NVMTA 60th Anniversary ConcertOn December 1, 2010 NVMTA marked its 60th Anniversary, as well as MTNA’s Year of Collaborative Music, with a concert by NVMTA members. Nancy Genovese, Susan Hayes, Eric Himy, Ruth Locker, Louise McClelland Urban, Narciso Solero and Richard Wilmer shared their talents in a program of chamber music and solo piano. The program, planned and introduced by Program Chair Robert Kelley, also celebrated the bicentennial and centennial anniversaries of composers Robert Schumann, Samuel Barber and Frederic Chopin. Dr. Ronit Seter provided the following program notes which provided historic context for the repertoire.

“Hats Off, Gentlemen, a Genius!” the Music of Schumann, Barber, and Chopin

Our holiday concert this morning – celebrating sixty years for NVMTA through performances of our members – is programmed by Robert Kelley to focus on centennial and bicentennial composers. We commemorate two hundred years for Schumann and Chopin, and one hundred years for the birth of Samuel Barber. More than just marking centennials, this is a celebration of romantic music, the music that makes us captive audience. Romantic music also marks art music, in general, with a questionable uniqueness: book readers or art lovers are often interested in recently published books and contemporary art exhibitions; but concert hall audiences prefer romantic music over baroque, even classical, and we all know what is the fate of most contemporary music in concert halls. In that sense, we all still live in the long-and-never-ending 19th century.

Compared to other romantic composers, Schumann and Chopin followed Schubert, and thus belonged to those who essentially wrote Lieder – art songs – no matter what instruments they used in their various compositions. Unlike the conservative composers Mendelssohn and Brahms, who composed “classical-romantic” music on the one hand, and Liszt, Berlioz and Wagner, who focused on the “modern-romantic” music especially in their tone poems – Schumann and Chopin produced treasures of “poetic-romantic” music, mostly short masterpieces, Lieder or instrumental. Why do we emphasize the Lieder?

“Romanticism, like a centrifuge, had spun music to the edges, in several ways” – says Paul Griffiths in his Concise History of Western Music (CHWM, p. 187). One of these ways was the tendency to cherish short forms, balancing the hour-long (or longer) romantic symphonies, symphonic poems and concerti. Most of these short forms – fantasies, impromptus, musical moments, nocturnes, mazurkas, waltzes, or simply pieces used short ABA forms, like some Lieder, and focused on a moving melody and accompaniment. “Individualism was part of the Romantic ethos, the individualism of self-expression and of self-determination in choosing a particular musical world” (Griffiths, CHWM, p. 178-179).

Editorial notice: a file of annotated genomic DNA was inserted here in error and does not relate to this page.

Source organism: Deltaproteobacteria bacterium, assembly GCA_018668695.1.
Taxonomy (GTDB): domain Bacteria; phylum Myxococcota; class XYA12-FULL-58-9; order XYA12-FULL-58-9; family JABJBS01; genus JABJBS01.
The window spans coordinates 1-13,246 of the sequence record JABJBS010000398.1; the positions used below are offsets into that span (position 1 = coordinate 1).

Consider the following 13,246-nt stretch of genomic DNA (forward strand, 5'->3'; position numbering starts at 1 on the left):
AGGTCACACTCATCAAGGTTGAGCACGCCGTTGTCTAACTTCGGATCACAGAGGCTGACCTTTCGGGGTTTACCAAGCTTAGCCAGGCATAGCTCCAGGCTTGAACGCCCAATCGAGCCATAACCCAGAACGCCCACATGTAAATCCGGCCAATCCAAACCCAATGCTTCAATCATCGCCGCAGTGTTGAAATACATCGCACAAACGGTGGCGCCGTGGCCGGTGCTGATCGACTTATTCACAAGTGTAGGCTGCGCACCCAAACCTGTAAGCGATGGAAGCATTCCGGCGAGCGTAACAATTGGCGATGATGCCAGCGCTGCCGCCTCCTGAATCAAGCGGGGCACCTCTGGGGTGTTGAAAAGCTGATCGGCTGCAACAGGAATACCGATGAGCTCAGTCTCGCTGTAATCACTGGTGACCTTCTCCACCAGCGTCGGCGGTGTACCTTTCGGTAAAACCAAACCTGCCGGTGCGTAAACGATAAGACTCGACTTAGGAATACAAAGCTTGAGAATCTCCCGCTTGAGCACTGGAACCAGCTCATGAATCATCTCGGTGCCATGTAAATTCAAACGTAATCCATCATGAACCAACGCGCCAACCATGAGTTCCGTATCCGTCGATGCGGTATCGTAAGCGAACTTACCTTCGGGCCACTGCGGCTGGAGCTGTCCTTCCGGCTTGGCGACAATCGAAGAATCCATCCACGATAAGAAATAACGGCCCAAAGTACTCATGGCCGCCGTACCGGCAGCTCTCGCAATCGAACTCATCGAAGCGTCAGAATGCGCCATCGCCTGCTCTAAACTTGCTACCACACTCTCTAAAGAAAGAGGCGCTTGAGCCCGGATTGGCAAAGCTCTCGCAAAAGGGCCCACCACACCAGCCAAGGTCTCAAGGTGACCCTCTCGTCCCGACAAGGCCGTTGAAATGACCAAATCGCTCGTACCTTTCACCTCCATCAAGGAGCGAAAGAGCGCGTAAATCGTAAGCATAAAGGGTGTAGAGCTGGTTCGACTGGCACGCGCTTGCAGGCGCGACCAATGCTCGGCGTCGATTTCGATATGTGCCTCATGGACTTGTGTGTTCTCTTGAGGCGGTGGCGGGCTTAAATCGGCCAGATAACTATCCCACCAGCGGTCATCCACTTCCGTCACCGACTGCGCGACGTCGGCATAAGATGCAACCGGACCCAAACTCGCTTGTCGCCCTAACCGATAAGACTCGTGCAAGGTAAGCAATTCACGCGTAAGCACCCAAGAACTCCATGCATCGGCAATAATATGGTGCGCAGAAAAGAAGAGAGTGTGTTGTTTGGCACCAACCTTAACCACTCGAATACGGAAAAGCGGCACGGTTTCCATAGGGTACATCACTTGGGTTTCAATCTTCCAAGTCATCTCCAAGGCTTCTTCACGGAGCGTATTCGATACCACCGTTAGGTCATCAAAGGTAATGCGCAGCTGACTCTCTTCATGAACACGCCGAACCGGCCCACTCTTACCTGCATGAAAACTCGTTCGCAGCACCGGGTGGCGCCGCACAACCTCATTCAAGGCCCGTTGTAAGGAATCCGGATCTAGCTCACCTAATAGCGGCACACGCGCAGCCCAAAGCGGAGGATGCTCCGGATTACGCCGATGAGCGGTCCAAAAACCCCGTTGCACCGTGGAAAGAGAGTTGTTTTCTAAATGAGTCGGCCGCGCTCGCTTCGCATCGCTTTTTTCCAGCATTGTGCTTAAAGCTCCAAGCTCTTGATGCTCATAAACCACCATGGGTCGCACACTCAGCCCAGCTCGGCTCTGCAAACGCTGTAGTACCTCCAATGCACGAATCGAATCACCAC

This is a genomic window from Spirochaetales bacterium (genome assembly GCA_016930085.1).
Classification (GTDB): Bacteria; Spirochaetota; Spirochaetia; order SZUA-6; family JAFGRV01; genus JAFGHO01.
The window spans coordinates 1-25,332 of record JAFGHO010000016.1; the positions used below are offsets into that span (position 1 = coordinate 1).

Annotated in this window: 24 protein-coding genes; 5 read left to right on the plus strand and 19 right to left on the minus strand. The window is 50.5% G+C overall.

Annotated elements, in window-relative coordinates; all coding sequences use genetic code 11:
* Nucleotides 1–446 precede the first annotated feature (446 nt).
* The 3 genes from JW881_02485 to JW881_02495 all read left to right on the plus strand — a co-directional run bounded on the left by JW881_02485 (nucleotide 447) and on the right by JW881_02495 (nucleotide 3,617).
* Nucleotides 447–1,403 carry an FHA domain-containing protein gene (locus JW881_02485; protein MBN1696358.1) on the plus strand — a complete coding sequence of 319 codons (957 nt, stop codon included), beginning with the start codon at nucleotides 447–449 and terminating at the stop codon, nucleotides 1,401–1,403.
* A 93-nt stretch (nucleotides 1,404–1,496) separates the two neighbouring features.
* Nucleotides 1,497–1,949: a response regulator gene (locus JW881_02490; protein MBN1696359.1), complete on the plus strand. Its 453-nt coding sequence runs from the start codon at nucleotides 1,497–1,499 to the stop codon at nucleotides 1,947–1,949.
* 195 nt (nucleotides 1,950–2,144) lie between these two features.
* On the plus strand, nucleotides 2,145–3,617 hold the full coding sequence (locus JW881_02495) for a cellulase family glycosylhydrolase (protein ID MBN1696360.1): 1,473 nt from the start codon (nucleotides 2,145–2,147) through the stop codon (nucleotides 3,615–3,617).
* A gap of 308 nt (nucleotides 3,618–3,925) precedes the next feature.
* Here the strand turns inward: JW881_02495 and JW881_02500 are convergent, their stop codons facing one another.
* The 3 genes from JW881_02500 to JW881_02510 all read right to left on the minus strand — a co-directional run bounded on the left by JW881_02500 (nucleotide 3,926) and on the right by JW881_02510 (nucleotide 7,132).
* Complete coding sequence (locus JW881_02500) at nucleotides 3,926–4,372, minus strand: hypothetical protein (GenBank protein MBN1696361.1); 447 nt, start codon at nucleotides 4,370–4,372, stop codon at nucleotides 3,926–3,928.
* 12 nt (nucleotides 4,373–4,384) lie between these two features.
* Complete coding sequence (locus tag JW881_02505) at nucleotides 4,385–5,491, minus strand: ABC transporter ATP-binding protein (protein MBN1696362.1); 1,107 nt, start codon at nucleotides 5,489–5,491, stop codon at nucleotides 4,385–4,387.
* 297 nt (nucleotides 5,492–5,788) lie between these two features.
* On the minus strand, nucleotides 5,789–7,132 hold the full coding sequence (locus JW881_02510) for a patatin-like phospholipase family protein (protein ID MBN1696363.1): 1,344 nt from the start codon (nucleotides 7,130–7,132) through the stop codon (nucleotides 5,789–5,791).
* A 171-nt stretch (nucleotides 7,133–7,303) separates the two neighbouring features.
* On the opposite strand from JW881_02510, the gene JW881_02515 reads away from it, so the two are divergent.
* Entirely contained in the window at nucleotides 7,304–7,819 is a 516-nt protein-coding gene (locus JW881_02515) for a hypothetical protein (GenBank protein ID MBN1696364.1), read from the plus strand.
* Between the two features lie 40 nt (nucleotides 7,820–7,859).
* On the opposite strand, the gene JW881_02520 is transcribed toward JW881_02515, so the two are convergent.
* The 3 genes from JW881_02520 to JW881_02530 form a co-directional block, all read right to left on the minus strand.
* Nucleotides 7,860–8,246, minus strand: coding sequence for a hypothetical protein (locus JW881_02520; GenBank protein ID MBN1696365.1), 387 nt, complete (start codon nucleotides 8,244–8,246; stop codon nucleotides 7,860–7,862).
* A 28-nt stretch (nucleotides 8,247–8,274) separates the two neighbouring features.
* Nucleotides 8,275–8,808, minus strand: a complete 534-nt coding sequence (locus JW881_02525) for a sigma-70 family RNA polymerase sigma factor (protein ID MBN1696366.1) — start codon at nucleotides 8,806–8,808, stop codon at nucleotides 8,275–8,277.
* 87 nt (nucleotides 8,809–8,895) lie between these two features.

In my brief comments this morning, I would like to focus on Chopin, with a few introductory comments on Schumann and Barber. Several of the most concise statements on Schuman were not written by romantic music experts, like Charles Rosen in his insightful The Romantic Generation – but rather by our old friend Donald Jay Grout, in his 1973 edition of A History of Western Music (this is the second edition, not the recent eighth edition by Palisca and Burkholder):

With Schumann we are in the full restless tide of romanticism. …Although his melodic lines are warm and expressive, Schumann’s Lieder lack the spontaneous charm of Schubert’s; the accompaniments, however, are of unusual interest. Indeed, many of Schumann’s Lieder are really duets for voice and piano. The musical phrase may be divided between the two… the piano may, as it were, comment or reflect on what the voice has sung… The preluding piano phrases, the interludes, and especially the sometimes quite extended postludes (as in the Dichterliebe cycle) often seem to sum up in concentrated and poignant form the essence of an entire song (Grout, HWM, p. 551).

These observations are, of course, common knowledge today, but it is good to rethink of Grout’s words while listening to the seven Lieder that we shall hear now. And they are especially true regarding Schumann’s Fantasy pieces for clarinet and piano (op. 73) – indeed, duets for clarinet and piano – which Nancy Genovese (clarinet) and Amy Rothstein (piano) will now perform. Following Schumann’s Fantasy, Richard Wilmer (baritone) and Ruth Locker (piano) will perform four Schumann Lieder; and Louise McClellan (mezzo soprano) and Ruth Locker will play another set of three Schumann Lieder.